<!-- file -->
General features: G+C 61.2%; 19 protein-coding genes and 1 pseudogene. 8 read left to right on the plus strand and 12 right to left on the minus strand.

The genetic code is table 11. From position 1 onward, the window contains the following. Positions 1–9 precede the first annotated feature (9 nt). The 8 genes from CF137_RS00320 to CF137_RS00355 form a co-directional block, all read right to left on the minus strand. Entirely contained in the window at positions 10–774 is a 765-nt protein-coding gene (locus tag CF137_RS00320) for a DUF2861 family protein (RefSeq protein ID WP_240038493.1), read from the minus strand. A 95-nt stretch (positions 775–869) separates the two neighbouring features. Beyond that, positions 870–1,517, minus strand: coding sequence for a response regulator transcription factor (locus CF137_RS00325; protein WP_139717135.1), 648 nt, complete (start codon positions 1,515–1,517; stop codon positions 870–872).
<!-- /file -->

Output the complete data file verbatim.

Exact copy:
General features: G+C 61.2%; 19 protein-coding genes and 1 pseudogene. 8 read left to right on the plus strand and 12 right to left on the minus strand.

The genetic code is table 11. From position 1 onward, the window contains the following. Positions 1–9 precede the first annotated feature (9 nt). The 8 genes from CF137_RS00320 to CF137_RS00355 form a co-directional block, all read right to left on the minus strand. Entirely contained in the window at positions 10–774 is a 765-nt protein-coding gene (locus tag CF137_RS00320) for a DUF2861 family protein (RefSeq protein ID WP_240038493.1), read from the minus strand. A 95-nt stretch (positions 775–869) separates the two neighbouring features. Beyond that, positions 870–1,517, minus strand: coding sequence for a response regulator transcription factor (locus CF137_RS00325; protein WP_139717135.1), 648 nt, complete (start codon positions 1,515–1,517; stop codon positions 870–872).